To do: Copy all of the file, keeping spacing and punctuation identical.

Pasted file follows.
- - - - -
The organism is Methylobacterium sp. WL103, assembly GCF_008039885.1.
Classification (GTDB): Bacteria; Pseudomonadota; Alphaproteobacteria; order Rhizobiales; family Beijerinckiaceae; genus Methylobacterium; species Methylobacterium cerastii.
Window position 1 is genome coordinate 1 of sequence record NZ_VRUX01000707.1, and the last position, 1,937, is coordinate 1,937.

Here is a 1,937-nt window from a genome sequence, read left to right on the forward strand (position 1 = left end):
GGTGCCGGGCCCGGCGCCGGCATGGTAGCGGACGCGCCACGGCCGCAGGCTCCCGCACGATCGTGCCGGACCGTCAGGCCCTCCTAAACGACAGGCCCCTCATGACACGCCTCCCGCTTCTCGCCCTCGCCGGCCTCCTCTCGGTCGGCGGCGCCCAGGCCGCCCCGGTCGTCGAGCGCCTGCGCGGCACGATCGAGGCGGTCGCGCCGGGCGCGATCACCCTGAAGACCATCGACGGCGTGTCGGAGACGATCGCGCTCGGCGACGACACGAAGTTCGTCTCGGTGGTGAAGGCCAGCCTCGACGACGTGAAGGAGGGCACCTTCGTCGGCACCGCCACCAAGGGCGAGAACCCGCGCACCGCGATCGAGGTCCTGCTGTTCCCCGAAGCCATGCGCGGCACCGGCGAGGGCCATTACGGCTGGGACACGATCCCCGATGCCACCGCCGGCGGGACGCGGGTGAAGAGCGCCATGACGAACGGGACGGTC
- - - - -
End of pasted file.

The organism is Methylobacterium sp. WL103, assembly GCF_008039885.1.
Classification (GTDB): Bacteria; Pseudomonadota; Alphaproteobacteria; order Rhizobiales; family Beijerinckiaceae; genus Methylobacterium; species Methylobacterium cerastii.
Window position 1 is genome coordinate 1 of sequence record NZ_VRUX01000707.1, and the last position, 1,937, is coordinate 1,937.

Here is a 1,937-nt window from a genome sequence, read left to right on the forward strand (position 1 = left end):
GGTGCCGGGCCCGGCGCCGGCATGGTAGCGGACGCGCCACGGCCGCAGGCTCCCGCACGATCGTGCCGGACCGTCAGGCCCTCCTAAACGACAGGCCCCTCATGACACGCCTCCCGCTTCTCGCCCTCGCCGGCCTCCTCTCGGTCGGCGGCGCCCAGGCCGCCCCGGTCGTCGAGCGCCTGCGCGGCACGATCGAGGCGGTCGCGCCGGGCGCGATCACCCTGAAGACCATCGACGGCGTGTCGGAGACGATCGCGCTCGGCGACGACACGAAGTTCGTCTCGGTGGTGAAGGCCAGCCTCGACGACGTGAAGGAGGGCACCTTCGTCGGCACCGCCACCAAGGGCGAGAACCCGCGCACCGCGATCGAGGTCCTGCTGTTCCCCGAAGCCATGCGCGGCACCGGCGAGGGCCATTACGGCTGGGACACGATCCCCGATGCCACCGCCGGCGGGACGCGGGTGAAGAGCGCCATGACGAACGGGACGGTC